Where did this week go?  For those of you celebrating International Infection Prevention Week (IIPW), I hope it was memorable with compelling stories or education initiatives to rejuvenate your love of infection prevention and quest for improving the lives of others.  In trying to decide how to close the week off, having been given the topic of Nosocomial, I was looking for an upbeat rah-rah way to end the week but then thought otherwise.  It’s not that I want to be a Debbie-downer or point out flaws, but thought what better way to close out the week than with some stories from my friends and colleagues of their friends or families that have been impacted by a hospital associated infection. In sharing these stories I want to remind everyone why infection prevention is so important.  I have three stories; a worst case scenario leading to death, a story of while you can recover there may be lasting health effects and one that well...I’ll let you read about it.

I actually blogged about my first HAI story, in November2015 – it’s the one with an unhappy ending.  A friend reached out to learn more about C.diff.  Her mother-in-law had gone to the hospital with an UTI and pneumonia and contracted C.diff. We were going to meet so I could give her some disinfectant wipes that the family could use in the room to clean the bedside rails and other high touch areas.  We never met so I could give her the wipes.  Instead I attended a visitation. Her mother-in-law at the age of 67 had died of an HAI and my friend’s sons who were 4 and 6 were left wondering what was going on and asking when Grandma was coming back. A life was lost, senselessly.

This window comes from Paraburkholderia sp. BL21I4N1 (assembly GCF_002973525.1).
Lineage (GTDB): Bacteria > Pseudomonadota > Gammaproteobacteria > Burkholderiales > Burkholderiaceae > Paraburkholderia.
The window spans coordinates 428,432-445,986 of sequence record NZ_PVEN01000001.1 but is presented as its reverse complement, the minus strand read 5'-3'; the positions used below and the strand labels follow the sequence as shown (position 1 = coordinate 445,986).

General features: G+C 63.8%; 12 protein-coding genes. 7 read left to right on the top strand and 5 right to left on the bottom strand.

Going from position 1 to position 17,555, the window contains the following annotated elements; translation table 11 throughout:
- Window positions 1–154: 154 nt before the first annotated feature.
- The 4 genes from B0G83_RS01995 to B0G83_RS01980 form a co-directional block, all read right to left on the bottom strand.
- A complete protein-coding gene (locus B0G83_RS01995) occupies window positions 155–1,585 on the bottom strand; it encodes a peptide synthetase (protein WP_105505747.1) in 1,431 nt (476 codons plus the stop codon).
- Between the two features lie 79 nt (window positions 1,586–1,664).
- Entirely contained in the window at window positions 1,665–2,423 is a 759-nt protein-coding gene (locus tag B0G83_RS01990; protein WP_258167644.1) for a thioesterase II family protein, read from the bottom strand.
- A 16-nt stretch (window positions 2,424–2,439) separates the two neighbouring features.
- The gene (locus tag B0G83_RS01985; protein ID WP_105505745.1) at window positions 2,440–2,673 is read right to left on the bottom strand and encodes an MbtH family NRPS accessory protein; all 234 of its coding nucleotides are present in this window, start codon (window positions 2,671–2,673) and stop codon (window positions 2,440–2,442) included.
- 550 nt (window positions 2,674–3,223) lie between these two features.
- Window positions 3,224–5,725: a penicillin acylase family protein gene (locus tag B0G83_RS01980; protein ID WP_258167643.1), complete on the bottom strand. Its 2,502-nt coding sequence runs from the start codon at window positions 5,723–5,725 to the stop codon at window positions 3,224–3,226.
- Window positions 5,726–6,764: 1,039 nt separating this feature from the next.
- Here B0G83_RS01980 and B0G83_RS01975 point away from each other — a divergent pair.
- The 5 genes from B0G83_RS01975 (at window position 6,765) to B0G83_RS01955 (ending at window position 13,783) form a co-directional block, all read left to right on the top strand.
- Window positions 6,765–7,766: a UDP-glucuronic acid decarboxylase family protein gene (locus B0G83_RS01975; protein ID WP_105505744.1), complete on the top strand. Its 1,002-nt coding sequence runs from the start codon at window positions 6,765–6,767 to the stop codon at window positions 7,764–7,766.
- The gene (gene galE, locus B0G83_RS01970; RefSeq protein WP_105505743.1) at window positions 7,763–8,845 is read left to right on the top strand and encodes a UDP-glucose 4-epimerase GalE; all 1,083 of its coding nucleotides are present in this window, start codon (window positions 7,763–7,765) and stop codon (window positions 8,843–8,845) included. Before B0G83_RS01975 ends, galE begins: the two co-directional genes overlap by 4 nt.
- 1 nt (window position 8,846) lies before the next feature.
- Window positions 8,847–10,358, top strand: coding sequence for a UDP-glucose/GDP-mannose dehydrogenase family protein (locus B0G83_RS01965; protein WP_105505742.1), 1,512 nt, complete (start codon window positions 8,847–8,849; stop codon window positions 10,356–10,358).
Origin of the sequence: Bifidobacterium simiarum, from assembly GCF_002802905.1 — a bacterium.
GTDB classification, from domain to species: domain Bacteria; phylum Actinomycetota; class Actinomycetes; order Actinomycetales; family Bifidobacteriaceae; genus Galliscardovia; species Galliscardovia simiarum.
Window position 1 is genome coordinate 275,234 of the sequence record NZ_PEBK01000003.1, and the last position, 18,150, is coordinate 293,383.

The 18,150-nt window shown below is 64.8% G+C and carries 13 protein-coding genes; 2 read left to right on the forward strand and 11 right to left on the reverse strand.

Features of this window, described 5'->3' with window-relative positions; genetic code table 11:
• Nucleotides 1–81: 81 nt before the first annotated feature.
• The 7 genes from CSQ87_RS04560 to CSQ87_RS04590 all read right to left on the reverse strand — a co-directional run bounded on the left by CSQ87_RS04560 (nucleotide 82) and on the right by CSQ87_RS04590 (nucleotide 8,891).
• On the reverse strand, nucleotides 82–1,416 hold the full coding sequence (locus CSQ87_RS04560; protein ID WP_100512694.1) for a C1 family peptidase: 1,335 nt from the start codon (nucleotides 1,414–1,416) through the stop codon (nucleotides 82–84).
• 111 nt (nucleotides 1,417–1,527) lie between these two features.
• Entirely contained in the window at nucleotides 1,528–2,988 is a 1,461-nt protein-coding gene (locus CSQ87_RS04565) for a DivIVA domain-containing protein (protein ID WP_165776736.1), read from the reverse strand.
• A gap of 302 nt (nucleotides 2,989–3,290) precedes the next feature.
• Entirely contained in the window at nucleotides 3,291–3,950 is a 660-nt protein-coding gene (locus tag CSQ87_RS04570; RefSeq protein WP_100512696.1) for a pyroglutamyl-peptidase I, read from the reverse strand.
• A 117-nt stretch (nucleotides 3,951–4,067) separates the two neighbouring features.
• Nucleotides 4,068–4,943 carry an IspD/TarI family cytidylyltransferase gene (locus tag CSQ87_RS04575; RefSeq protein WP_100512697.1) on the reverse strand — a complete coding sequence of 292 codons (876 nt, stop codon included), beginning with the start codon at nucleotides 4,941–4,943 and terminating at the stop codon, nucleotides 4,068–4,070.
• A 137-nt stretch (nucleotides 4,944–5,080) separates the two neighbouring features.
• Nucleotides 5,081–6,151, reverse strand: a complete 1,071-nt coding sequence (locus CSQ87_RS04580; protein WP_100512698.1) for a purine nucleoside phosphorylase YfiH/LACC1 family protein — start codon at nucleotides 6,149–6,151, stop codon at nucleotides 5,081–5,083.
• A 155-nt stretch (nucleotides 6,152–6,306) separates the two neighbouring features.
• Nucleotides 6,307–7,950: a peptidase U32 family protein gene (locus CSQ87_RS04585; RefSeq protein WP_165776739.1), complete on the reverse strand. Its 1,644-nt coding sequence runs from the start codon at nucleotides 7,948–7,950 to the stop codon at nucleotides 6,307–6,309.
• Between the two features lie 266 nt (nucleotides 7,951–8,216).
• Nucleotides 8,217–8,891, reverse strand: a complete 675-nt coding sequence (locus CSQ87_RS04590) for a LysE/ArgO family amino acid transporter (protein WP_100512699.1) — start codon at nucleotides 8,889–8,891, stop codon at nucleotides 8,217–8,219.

The next story is fitting, because not only is it about an HAI, but an HAI that was transmitted to a nurse in the line of duty.  This story comes from one of my colleagues – a family friend who is a nurse was infected with SARS during the outbreak in 2003.  As a result of her bout with SARS she has been left with breathing problems due to the severity of the infection.  From a vibrant nurse she now has troubles walking around the house and is short of breath all the time.  Her lungs have been damaged so badly that she is no longer able to work. 

My last story is a little tongue and cheek, but I assure you it is true.  While it’s a happy story in that this young woman fully recovered, the story still had a sad ending.  This story, also from a colleague, is about a young woman who while being treated for bacterial bronchitis ended up with C.diff.  The first “bout” lasted for about 2 weeks and then she relapsed shortly after her antibiotics were finished.  As many of us know this is not uncommon.  Unfortunately, after a month of his girlfriend being ill, my colleague, a young man at the time, decided it was time to move on.  The young woman recovered from C.diff, but C.diff killed her budding young romance.....

IIPW is a week of celebration and a week of education.  Some of the most effective ways to learn is to reflect on our mistakes and reminisce on past events as the ones I have included above.  While we are all working to Target Zero, the truth is it will be sometime before we get there.  It’s not from a lack of trying, but due to all the moving parts that need to be working in concert and perfect precision.  I am proud of the work that my IP friends do in trying to ensure the patients in their facilities are safe.  Kudos to you!  You deserve to be celebrated!

Bugging Off!